Gauteng government wants PPE tender looters blacklisted
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Johannesburg - The Gauteng provincial legislature’s health portfolio committee wants all those implicated and found guilty for irregular issuing of personal protective equipment (PPE) tenders to be blacklisted and stolen funds, if any, recovered.
The health portfolio committee, through its chairperson Rebecca Phaladi-Digamela, issued these strong remarks after the Gauteng Department of Health fired its chief director supply chain management, Thandi Pino, for her involvement in the irregular award of tenders worth millions of rand.
Pino took employment with the Gauteng Health in March last year and the acts of irregularities happened in April - soon after President Cyril Ramaphosa announced the R500 billion Covid-19 funds to fight the deadly pandemic.
She was fired early this month following an internal disciplinary hearing after the recommendations of the Special Investigative Unit (SIU), which is probing other people linked to the alleged acts of irregularity including former Health MEC Bandile Masuku.
The issuing of PPE tenders were handled in Pino’s office. Independent Media understands that Pino provided the SIU with a sworn statement which allowed the law enforcement agency to get to the bottom of their investigations.
On Tuesday, Phaladi-Digamela said her committee welcomed the dismissal of the senior official in the supply chain unit of the Department of Health in Gauteng for the official’s role in the awarding of illegal PPE tenders.
“The portfolio committee views this as a positive step in the fight against corruption and hopes this will go a long way in arresting the scourge of corruption in our departments. The portfolio committee has always advocated for the department to apply consequence management when supply chain laws are contravened and processes deliberately disregarded.
“The portfolio committee would like to see other aspects of consequence management applied in this case, such as the recovery of the stolen money or assets forfeited to the state and the blacklisting of the official concerned to prevent the official from resurfacing in another government department or another provincial administration,” she said.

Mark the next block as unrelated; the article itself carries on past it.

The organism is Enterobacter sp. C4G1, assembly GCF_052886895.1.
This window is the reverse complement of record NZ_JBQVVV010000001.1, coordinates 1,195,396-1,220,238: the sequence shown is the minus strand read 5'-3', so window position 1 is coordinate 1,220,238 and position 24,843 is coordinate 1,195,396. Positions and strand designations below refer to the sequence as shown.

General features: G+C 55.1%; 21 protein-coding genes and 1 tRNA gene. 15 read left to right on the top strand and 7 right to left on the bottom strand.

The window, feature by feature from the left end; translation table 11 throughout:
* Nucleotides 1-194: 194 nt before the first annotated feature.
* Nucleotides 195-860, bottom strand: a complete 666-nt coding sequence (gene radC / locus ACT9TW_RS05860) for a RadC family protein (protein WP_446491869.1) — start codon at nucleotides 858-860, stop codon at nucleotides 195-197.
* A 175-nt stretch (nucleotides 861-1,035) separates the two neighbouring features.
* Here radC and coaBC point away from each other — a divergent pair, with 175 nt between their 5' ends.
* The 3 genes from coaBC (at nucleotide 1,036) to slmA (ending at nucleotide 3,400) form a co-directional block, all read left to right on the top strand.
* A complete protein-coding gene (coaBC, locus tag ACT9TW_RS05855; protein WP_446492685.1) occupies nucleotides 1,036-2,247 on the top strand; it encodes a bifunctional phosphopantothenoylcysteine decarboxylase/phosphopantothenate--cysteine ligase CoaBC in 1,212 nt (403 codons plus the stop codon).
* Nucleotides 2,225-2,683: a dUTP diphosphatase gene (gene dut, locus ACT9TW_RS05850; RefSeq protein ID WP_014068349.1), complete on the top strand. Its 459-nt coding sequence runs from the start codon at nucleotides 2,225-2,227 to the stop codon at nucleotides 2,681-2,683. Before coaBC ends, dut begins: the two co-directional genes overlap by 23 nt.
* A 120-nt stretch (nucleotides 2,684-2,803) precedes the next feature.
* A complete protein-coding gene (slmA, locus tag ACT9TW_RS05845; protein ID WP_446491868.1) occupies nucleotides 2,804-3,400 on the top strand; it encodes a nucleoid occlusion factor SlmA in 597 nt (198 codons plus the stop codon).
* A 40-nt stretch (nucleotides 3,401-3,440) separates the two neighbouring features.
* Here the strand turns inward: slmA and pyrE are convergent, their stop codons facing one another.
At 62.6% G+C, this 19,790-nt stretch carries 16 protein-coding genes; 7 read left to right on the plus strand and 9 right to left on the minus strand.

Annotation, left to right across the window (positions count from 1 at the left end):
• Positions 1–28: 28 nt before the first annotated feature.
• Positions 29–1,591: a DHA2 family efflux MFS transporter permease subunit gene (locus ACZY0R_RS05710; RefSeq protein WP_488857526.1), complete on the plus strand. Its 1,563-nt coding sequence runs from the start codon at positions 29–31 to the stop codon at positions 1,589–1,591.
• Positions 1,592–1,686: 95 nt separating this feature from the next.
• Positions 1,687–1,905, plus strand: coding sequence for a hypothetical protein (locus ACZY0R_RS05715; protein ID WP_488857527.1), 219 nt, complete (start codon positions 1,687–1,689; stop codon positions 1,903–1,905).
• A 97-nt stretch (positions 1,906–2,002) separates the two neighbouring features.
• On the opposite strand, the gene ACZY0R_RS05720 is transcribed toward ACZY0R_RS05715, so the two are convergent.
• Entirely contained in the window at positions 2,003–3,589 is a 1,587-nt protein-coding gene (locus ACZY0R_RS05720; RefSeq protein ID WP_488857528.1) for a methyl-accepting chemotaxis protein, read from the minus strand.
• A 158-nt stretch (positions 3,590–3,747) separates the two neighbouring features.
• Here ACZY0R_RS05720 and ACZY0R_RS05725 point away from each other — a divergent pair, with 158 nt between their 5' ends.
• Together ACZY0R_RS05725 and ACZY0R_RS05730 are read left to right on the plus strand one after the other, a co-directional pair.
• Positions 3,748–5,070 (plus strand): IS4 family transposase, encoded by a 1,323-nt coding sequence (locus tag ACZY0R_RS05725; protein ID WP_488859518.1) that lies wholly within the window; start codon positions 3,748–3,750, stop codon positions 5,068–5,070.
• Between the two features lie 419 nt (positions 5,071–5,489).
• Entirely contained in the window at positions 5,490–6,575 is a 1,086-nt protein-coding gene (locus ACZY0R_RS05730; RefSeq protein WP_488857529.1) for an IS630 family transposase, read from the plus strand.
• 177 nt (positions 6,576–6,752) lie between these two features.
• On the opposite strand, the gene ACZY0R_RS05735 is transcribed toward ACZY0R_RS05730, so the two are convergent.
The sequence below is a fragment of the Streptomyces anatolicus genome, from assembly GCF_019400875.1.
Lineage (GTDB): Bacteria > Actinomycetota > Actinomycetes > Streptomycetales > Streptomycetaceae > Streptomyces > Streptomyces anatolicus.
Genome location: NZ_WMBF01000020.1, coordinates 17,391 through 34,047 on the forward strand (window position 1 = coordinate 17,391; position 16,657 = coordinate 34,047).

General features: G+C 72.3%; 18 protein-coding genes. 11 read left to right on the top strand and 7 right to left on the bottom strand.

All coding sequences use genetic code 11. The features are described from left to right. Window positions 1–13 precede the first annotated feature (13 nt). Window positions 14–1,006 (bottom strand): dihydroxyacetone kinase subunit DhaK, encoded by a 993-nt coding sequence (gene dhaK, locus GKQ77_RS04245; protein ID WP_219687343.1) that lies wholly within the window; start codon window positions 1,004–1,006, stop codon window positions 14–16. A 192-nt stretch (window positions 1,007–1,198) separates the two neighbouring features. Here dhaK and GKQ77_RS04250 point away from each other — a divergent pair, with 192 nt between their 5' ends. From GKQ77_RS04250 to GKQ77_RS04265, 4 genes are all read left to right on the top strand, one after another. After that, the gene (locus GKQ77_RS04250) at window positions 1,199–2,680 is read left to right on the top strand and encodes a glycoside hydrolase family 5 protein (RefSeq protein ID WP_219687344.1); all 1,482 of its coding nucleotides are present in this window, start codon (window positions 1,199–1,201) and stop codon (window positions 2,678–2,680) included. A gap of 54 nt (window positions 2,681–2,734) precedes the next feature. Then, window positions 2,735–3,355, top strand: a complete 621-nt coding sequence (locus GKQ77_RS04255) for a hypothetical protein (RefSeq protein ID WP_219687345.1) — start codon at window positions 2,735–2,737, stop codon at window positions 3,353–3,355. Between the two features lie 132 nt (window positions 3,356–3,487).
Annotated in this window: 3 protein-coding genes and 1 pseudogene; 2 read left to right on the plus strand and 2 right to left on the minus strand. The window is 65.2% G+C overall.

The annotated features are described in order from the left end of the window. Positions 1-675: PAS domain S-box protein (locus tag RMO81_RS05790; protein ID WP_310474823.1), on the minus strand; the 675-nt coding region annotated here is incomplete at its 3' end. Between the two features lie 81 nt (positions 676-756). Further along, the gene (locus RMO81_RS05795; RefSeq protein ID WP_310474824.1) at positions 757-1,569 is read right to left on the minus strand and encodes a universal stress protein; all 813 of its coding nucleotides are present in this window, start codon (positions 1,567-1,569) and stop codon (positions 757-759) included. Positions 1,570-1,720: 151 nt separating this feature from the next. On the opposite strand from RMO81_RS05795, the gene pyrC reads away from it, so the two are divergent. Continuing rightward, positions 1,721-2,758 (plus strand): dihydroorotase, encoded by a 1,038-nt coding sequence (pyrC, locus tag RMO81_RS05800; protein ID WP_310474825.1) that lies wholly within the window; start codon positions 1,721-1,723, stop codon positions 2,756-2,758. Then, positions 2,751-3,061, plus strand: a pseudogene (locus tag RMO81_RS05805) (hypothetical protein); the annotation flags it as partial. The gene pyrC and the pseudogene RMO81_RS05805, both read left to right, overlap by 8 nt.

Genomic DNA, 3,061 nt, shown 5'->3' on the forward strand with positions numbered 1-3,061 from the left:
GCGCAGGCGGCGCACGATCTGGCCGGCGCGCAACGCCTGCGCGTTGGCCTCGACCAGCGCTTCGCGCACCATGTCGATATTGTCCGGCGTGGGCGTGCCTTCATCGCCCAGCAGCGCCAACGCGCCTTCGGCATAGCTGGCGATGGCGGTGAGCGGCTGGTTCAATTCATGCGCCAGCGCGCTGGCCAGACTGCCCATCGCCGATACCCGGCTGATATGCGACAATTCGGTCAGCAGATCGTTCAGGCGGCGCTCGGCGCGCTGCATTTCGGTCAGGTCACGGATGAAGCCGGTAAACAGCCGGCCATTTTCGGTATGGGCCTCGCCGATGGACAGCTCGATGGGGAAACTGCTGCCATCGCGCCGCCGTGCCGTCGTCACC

Phaladi-Digamela said that her portfolio committee’s main concern was the lack of proper systems in the department of health which should ordinarily prevent this kind of corrupt practices by being detected before incurring any expenditure.
She said the portfolio committee would further engage the department on its plans in the fight against corruption through parliamentary channels such as committee meetings and public hearings.
Similar sentiments were also expressed by DA’s health spokesperson, Jack Bloom, who has been instrumental in calling for action against those involved in the irregularities since after the government incurred losses of more than R2.9 billion.
“I welcome the dismissal of Thandi Pino which should be followed by a criminal prosecution for her alleged role in the PPE scandal. It is clear that she did not act alone, so a court will hopefully probe the role of others, including former chief financial officer Kabelo Lehloenya, former head of department Mkhululi Lukhele, and also Bandile Masuku who was health MEC at the time.
“Every effort should be made to expedite criminal proceedings in this matter, and the return of money that was unlawfully spent,” Bloom said.